Supporters of the ruling AK Party wave Turkish national and party flags at an election rally for Turkey's June 7 parliamentary election, in Antalya, Turkey, June 6, 2015.
(photo credit: REUTERS)
Amid speculation about whether Israel would ease its blockade of Gaza as part of a deal to normalize ties with Turkey, one government official said Saturday that Jerusalem has already significantly increased the quantity of goods allowed into the Gaza Strip in recent months.
The Istanbul-based Daily Sabah, affiliated with the ruling Justice and Development Party [AKP] of President Recep Tayyip Erdogan, reported on Saturday that Israel had agreed to ease the blockade.
On Thursday, the Prime Minister’s Office said understandings between Israel and Turkey had been reached during secret meetings in Switzerland that would allow for a reconciliation between the two countries.
Erdogan has consistently put forward three demands for a normalization of ties: an Israeli apology for the 2010 Mavi Marmara
incident; a compensation package for the families of those killed on the Marmara; and a lifting of the blockade of Gaza.
Netanyahu issued an apology in 2013, at US President Barack Obama’s urging, for “any error that may have led to the loss of life.” The sides have reportedly reached agreement on the establishment of a fund of $20 million for the families.
But there was no mention in the PMO statement on Thursday of the Gaza blockade issue, though Israeli officials have said repeatedly that Israel will not lift the maritime blockade and allow cargo into Gaza without security checks.
What seems to be emerging, however, is a situation whereby Erdogan will be able to save face by claiming commitments by Israel to continue to allow the transfer of more products overland into the Strip.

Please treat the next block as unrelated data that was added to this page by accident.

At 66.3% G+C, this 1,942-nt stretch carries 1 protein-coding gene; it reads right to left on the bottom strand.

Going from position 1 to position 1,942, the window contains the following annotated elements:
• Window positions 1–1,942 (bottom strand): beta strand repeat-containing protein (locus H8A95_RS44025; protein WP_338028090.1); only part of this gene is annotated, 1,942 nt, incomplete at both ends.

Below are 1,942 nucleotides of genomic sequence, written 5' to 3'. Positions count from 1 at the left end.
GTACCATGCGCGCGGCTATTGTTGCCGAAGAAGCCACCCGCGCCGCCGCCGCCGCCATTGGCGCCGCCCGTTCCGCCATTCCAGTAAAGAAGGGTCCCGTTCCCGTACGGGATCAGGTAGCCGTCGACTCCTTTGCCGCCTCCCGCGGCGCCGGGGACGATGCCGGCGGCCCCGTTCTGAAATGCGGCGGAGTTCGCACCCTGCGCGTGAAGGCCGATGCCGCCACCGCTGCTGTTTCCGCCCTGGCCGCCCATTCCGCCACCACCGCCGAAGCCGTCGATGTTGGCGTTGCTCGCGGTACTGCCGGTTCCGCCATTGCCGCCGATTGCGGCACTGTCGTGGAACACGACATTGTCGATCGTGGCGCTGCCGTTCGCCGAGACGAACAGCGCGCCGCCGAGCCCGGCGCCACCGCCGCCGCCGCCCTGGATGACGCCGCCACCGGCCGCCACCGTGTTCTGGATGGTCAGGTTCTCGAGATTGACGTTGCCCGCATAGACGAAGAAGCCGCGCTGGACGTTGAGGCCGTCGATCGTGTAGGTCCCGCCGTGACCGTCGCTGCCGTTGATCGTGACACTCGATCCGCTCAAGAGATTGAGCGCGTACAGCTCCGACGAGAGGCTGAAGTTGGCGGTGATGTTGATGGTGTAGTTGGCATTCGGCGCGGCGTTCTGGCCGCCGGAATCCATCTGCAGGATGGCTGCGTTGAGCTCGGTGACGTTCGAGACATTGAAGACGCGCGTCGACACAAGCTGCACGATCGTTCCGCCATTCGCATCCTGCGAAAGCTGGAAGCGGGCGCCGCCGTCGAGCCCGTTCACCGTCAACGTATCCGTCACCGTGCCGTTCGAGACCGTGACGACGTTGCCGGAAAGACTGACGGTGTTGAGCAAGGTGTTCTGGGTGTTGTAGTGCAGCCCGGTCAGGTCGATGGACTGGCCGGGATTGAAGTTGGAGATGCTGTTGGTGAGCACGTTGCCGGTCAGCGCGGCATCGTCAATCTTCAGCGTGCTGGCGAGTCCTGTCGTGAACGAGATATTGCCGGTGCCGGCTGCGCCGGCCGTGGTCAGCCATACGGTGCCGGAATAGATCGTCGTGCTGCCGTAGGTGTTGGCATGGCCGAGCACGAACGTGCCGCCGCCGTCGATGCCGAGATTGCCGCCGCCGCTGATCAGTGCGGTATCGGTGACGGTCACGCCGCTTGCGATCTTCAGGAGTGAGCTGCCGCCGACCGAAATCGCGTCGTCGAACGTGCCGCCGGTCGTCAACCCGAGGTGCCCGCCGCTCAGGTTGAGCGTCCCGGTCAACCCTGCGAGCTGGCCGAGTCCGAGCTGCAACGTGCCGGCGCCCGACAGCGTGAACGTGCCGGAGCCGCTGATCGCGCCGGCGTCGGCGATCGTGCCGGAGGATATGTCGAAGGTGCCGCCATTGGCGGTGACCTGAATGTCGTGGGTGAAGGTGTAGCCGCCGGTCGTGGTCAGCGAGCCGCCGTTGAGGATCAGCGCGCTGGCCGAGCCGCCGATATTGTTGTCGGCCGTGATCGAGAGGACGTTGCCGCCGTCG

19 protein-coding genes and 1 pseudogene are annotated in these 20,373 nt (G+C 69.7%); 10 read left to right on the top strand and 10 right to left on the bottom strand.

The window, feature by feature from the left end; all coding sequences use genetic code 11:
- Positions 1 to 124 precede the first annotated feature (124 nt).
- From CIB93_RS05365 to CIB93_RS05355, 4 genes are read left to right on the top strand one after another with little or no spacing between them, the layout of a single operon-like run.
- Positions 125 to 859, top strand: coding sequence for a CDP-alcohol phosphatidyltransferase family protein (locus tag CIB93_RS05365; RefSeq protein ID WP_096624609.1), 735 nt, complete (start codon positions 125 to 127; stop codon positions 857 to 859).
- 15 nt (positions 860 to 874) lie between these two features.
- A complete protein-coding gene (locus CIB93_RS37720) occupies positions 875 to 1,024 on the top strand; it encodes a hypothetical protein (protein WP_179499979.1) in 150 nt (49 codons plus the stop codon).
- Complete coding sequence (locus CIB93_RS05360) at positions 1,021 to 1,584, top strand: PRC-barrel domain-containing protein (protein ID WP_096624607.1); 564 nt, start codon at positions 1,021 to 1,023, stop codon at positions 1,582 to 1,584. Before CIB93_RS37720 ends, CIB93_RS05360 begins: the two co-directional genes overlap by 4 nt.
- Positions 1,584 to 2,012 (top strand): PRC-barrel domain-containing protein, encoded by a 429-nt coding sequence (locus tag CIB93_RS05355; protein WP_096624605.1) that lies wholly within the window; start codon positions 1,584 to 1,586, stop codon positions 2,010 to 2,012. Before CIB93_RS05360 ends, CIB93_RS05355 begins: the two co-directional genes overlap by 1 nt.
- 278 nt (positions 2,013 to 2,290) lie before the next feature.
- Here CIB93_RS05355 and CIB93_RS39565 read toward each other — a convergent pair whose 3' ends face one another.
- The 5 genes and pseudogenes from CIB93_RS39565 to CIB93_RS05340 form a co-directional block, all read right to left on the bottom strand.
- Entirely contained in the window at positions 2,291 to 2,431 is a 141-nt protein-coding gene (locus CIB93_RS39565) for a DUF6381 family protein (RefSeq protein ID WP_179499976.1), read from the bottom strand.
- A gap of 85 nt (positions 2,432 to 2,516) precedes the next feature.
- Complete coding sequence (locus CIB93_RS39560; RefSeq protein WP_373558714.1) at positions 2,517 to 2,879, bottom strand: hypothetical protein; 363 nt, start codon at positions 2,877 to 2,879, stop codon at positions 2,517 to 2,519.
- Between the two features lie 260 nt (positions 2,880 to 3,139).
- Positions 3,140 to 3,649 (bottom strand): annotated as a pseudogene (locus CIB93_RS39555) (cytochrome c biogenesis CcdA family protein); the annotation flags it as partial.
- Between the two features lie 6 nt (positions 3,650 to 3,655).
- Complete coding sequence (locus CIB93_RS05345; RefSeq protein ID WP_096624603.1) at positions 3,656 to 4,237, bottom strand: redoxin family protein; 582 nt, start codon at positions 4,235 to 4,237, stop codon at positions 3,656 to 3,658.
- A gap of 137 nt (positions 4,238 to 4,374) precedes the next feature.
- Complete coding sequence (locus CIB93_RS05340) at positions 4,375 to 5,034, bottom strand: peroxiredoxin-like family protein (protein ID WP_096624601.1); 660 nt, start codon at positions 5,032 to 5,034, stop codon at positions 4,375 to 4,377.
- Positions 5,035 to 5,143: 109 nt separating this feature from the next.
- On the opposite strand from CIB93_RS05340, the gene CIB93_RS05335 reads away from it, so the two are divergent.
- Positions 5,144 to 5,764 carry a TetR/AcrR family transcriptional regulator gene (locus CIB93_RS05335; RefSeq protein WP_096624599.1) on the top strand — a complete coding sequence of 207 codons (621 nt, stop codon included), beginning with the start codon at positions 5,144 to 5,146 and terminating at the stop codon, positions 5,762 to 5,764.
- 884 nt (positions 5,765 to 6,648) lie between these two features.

Over the last several months, for instance, Turkish aid to Gaza has arrived at Israeli ports and been transferred through the crossings there.
According to Sabah, Netanyahu and Turkish Prime Minister Ahmet Davutoglu are expected to sign the agreement before the end of the year, and the return of each country’s ambassador to the other will take place immediately afterward.
Meanwhile, opposition head Isaac Herzog (Zionist Union) on Friday criticized the emerging deal as tardy. “If we had reached an agreement with Turkey two years ago, Israel would have benefited more,” the Zionist Union chairman said at an event hosted by Limmud FSU.
Herzog added that Jerusalem’s relations with Ankara should be strengthened in other spheres and while the emerging deal was the right step, it “must not give Erdogan a foothold in Gaza.”
Former foreign minister Avigdor Liberman (Yisrael Beytenu) furiously condemned the emerging deal at the Limmud FSU event, saying “opportunism was no replacement for wise and balance diplomacy.”
“Erdogan leads a radical Islamic regime,” he said. “The Turks do business with Islamic State, invaded Iraq in opposition to all international rules, and they have tension with Russia.”
Furthermore, Liberman said, the move will harm the ties that Israel has developed with Greece and Cyprus, as well as with Egypt, which is also in a diplomatic confrontation with Turkey. There are signs, however, that Erdogan now wants to reconcile with Cairo as well.
National Infrastructure, Energy and Water Minister Yuval Steinitz (Likud) said normalizing ties with Turkey had huge importance both to develop the Leviathan offshore gas field and to bring international energy companies back to Israel to look for new gas fields.
“I think that there is a serious, meaningful chance for thawing and normalizing relations between Israel and Turkey. I also think that this is proof of the diplomatic value of the gas and the gas plan,” he said on Tel Aviv 102 FM radio.
Meanwhile in Turkey, Today’s Zaman
on Saturday quoted former foreign minister Hikmet Cetin, from the Kemalist opposition Republican People’s Party, as welcoming the deal, and saying it came five years too late.
“We started off with a ‘Zero problems with neighbors’ policy. Now we have no neighbors left. Turkey is isolated in the region,” Cetin was quoted as saying.
“However, even if Turkey were not so isolated, I would still have welcomed the news as Turkey needs good relations with Israel as we are both democratic countries with strong ties to the West.”
He said the Marmara
incident was an unfortunate event, but that the ship should have heeded warnings and never set sail in the first place, and that Israel could have done more to resolve the issue.
The paper quoted the Humanitarian Aid Foundation (IHH), which organized the Mavi Marmara
voyage, as slamming the deal, and saying it served neither the interests of Turkey nor the Palestinians.
“An agreement with Israel, especially one that is to the detriment of the Mavi Marmara
, will negatively affect both Turkey and Gaza,” the IHH was quoted as saying.Jerusalem Post staff contributed to this report.